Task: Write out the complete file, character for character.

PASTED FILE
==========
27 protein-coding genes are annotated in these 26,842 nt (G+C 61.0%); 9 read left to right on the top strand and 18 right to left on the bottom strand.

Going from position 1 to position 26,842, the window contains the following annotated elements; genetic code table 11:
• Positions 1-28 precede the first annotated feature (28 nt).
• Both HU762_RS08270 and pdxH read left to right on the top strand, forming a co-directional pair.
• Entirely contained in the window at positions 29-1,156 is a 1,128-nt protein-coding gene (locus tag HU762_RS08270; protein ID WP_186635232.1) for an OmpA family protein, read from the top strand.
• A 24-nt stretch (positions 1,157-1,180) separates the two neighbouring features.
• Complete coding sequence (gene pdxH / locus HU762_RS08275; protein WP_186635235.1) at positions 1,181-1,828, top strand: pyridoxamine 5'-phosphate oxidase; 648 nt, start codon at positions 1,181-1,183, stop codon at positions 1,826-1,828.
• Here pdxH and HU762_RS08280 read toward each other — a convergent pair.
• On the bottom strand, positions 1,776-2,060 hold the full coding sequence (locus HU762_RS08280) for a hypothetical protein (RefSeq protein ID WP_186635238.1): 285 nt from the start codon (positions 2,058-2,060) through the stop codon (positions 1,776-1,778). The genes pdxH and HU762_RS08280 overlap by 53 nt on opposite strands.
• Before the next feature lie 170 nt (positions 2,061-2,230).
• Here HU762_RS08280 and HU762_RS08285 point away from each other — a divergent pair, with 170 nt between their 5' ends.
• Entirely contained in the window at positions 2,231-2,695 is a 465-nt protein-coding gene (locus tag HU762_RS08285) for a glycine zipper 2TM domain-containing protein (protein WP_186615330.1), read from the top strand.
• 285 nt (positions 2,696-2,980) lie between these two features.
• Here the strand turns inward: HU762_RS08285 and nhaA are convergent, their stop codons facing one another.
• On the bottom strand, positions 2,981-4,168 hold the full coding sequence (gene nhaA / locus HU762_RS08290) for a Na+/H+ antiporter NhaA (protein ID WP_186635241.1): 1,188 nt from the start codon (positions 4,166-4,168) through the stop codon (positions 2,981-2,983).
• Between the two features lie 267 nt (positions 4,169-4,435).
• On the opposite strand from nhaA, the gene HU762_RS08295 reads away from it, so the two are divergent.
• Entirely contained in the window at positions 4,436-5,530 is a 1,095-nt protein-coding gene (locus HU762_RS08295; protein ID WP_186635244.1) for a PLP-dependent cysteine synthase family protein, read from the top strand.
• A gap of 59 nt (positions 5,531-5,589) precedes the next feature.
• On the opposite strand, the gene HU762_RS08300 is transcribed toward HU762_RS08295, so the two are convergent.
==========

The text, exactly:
27 protein-coding genes are annotated in these 26,842 nt (G+C 61.0%); 9 read left to right on the top strand and 18 right to left on the bottom strand.

Going from position 1 to position 26,842, the window contains the following annotated elements; genetic code table 11:
• Positions 1-28 precede the first annotated feature (28 nt).
• Both HU762_RS08270 and pdxH read left to right on the top strand, forming a co-directional pair.
• Entirely contained in the window at positions 29-1,156 is a 1,128-nt protein-coding gene (locus tag HU762_RS08270; protein ID WP_186635232.1) for an OmpA family protein, read from the top strand.
• A 24-nt stretch (positions 1,157-1,180) separates the two neighbouring features.
• Complete coding sequence (gene pdxH / locus HU762_RS08275; protein WP_186635235.1) at positions 1,181-1,828, top strand: pyridoxamine 5'-phosphate oxidase; 648 nt, start codon at positions 1,181-1,183, stop codon at positions 1,826-1,828.
• Here pdxH and HU762_RS08280 read toward each other — a convergent pair.
• On the bottom strand, positions 1,776-2,060 hold the full coding sequence (locus HU762_RS08280) for a hypothetical protein (RefSeq protein ID WP_186635238.1): 285 nt from the start codon (positions 2,058-2,060) through the stop codon (positions 1,776-1,778). The genes pdxH and HU762_RS08280 overlap by 53 nt on opposite strands.
• Before the next feature lie 170 nt (positions 2,061-2,230).
• Here HU762_RS08280 and HU762_RS08285 point away from each other — a divergent pair, with 170 nt between their 5' ends.
• Entirely contained in the window at positions 2,231-2,695 is a 465-nt protein-coding gene (locus tag HU762_RS08285) for a glycine zipper 2TM domain-containing protein (protein WP_186615330.1), read from the top strand.
• 285 nt (positions 2,696-2,980) lie between these two features.
• Here the strand turns inward: HU762_RS08285 and nhaA are convergent, their stop codons facing one another.
• On the bottom strand, positions 2,981-4,168 hold the full coding sequence (gene nhaA / locus HU762_RS08290) for a Na+/H+ antiporter NhaA (protein ID WP_186635241.1): 1,188 nt from the start codon (positions 4,166-4,168) through the stop codon (positions 2,981-2,983).
• Between the two features lie 267 nt (positions 4,169-4,435).
• On the opposite strand from nhaA, the gene HU762_RS08295 reads away from it, so the two are divergent.
• Entirely contained in the window at positions 4,436-5,530 is a 1,095-nt protein-coding gene (locus HU762_RS08295; protein ID WP_186635244.1) for a PLP-dependent cysteine synthase family protein, read from the top strand.
• A gap of 59 nt (positions 5,531-5,589) precedes the next feature.
• On the opposite strand, the gene HU762_RS08300 is transcribed toward HU762_RS08295, so the two are convergent.